Tropical Storm Isaac: Welcome To The Cone of Concern, Miami

Riptide's crack meteorological team has just issued this update on Tropical Storm Isaac: 09:17:00 AM EST Due to favorable wind shear and hot ocean temps, by Monday TS Isaac is expected to rage with the devastating power of ten thousand nuclear bombs. It will personally find your house, smash each individual roof tile, rip you off the toilet seat, and then eat each of your children, one by one. Also, it hates you personally and wants you to die.

Our meteorological team, we should mention, sometimes smokes too much pot and gets paranoid. But hey, even NOAA has plopped Miami into the "cone of concern" as of this morning. South Florida could see tropical storm conditions by Sunday.

Isaac is currently sporting winds around 50 mph near the Lesser Antilles, and NOAA issued a tropical storm watch this morning for the British Virgin Islands.

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The agency's five day storm-track, meanwhile, now takes Isaac right over the heart of South Florida and projects the storm will reach Category 1 strength by then.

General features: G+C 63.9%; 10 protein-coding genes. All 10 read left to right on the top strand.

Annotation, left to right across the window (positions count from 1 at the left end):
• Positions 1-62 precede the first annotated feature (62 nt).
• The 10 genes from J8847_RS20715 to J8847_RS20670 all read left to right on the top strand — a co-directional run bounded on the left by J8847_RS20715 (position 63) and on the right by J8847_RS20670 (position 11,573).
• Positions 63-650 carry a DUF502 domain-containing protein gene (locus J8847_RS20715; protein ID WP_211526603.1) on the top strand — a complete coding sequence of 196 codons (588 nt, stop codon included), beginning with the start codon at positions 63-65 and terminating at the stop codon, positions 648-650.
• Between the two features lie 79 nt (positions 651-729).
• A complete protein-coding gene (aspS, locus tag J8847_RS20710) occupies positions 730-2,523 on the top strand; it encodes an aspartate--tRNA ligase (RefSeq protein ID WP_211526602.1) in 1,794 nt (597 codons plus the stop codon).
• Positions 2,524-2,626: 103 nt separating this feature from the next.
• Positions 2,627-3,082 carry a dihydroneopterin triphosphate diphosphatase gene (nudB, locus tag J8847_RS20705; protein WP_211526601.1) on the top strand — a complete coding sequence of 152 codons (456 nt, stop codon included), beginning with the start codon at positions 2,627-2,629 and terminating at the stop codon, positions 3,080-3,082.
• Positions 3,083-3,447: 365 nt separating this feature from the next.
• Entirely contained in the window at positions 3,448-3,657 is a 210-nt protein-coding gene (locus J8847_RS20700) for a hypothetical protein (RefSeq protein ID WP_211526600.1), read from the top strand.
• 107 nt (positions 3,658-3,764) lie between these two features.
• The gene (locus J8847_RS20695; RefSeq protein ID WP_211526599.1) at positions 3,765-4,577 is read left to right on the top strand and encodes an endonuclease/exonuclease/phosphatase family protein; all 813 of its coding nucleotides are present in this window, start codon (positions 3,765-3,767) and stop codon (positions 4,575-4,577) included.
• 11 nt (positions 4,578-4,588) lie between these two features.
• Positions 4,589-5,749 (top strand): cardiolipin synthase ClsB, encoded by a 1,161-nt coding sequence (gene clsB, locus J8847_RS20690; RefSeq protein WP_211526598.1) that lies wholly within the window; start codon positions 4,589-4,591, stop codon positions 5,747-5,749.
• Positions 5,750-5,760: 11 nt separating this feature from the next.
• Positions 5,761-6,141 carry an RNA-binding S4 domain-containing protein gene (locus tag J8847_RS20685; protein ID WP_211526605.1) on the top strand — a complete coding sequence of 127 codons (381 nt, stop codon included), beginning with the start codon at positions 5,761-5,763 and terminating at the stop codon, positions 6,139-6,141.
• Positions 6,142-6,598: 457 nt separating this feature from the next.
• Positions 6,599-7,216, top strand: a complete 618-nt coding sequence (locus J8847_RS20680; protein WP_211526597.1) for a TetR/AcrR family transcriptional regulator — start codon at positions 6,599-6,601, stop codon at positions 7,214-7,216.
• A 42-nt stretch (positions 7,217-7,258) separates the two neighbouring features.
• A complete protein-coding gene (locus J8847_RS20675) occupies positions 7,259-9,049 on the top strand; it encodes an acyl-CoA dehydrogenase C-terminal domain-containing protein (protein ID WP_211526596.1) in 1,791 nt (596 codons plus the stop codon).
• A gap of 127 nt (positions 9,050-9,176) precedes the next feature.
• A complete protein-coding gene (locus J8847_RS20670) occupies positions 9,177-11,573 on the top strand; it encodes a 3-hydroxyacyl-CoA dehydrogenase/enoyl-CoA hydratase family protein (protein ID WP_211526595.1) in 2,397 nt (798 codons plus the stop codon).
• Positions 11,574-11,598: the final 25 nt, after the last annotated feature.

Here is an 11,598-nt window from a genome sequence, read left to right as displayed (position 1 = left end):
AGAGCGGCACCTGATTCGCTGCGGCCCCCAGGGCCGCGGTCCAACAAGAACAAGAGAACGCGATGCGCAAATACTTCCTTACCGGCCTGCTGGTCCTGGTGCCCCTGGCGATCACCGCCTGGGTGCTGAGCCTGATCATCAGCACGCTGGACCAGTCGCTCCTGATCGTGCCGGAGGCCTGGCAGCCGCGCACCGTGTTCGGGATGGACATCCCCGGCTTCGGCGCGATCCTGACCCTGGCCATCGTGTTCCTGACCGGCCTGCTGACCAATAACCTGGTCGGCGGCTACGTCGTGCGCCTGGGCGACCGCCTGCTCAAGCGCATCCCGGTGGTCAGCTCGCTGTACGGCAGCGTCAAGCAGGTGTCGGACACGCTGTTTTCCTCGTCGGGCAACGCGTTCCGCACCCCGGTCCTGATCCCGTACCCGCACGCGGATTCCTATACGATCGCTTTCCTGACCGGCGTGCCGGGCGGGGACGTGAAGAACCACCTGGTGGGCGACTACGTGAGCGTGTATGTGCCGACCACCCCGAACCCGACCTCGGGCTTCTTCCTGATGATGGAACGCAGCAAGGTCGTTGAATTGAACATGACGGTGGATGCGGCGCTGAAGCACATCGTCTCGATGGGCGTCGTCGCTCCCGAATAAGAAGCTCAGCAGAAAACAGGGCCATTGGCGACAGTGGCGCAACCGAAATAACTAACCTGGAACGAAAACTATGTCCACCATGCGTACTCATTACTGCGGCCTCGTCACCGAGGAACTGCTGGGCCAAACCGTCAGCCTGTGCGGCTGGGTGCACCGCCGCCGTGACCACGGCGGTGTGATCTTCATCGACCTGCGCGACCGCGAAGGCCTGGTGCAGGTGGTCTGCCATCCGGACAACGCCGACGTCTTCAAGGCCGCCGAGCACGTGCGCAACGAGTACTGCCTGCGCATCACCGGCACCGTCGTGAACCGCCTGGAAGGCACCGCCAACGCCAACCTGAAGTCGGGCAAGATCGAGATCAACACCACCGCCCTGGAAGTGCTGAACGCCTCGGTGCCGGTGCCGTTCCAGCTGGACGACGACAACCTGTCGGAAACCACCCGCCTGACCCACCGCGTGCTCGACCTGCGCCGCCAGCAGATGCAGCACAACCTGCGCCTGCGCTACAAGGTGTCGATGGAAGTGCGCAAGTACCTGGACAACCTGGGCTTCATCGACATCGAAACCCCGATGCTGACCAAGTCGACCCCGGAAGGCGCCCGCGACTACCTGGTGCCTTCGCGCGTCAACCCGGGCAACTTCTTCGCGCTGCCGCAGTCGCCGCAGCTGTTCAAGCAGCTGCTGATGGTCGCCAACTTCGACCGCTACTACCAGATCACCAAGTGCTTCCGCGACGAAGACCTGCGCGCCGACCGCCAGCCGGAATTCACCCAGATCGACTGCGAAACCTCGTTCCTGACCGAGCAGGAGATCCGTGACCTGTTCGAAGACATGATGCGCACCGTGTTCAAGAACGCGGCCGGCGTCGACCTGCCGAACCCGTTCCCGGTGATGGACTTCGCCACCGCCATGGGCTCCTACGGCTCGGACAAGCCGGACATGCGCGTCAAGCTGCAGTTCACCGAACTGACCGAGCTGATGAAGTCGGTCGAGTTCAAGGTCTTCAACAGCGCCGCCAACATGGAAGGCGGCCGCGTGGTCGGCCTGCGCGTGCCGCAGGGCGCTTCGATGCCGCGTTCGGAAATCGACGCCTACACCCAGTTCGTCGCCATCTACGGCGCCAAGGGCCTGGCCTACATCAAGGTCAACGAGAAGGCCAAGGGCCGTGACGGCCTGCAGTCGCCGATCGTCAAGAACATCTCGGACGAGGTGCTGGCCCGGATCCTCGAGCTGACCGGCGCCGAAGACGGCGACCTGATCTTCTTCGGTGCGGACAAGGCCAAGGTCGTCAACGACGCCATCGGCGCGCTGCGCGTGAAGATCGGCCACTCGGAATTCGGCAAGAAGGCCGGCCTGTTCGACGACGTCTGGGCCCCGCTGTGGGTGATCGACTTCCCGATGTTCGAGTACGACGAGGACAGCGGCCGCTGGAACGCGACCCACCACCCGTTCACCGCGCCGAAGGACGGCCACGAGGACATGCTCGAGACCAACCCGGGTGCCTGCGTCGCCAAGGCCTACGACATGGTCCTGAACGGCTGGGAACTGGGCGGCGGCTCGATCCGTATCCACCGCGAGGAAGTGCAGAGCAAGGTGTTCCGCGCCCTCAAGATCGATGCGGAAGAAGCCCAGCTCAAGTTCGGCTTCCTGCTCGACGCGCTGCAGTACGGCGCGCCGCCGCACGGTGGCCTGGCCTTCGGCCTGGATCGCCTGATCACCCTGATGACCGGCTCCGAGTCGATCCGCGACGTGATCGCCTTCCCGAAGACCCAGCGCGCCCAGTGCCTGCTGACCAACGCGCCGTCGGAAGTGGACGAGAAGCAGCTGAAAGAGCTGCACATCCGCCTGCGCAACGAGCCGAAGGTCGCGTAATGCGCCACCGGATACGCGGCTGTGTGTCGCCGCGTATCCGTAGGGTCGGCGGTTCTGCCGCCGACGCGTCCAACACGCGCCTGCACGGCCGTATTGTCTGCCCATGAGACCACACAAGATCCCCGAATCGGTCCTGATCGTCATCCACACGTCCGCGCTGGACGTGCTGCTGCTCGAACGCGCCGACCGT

Before you flee to your bunker, though, don't forget that forecasting out by five days is still a very inexact science. Forecasters are confident the storm system will pass over Puerto Rico and then slide by Hispanola, but after that it's anyone's guess.

Dr. Jeff Masters of the Weather Underground notes that his best modeling system still thinks Isaac will careen off into a Yucatan path and end up hitting Mexico.

As for the RNC in Tampa on Monday -- yes, there's still a chance the storm could disrupt the GOP party. Here's Masters again:

"I blogged about the climatological chances of a hurricane causing an evacuation of Tampa during the convention in a post last week, putting the odds at 0.2 percent," he writes. "The odds in the current situation are higher, probably near 2 percent. It would take a "perfect storm" sort of conditions to all fall in place to bring TD 9 to the doorstep of Tampa as a hurricane during the convention, but that is one of the possibilities the models have been suggesting could happen."

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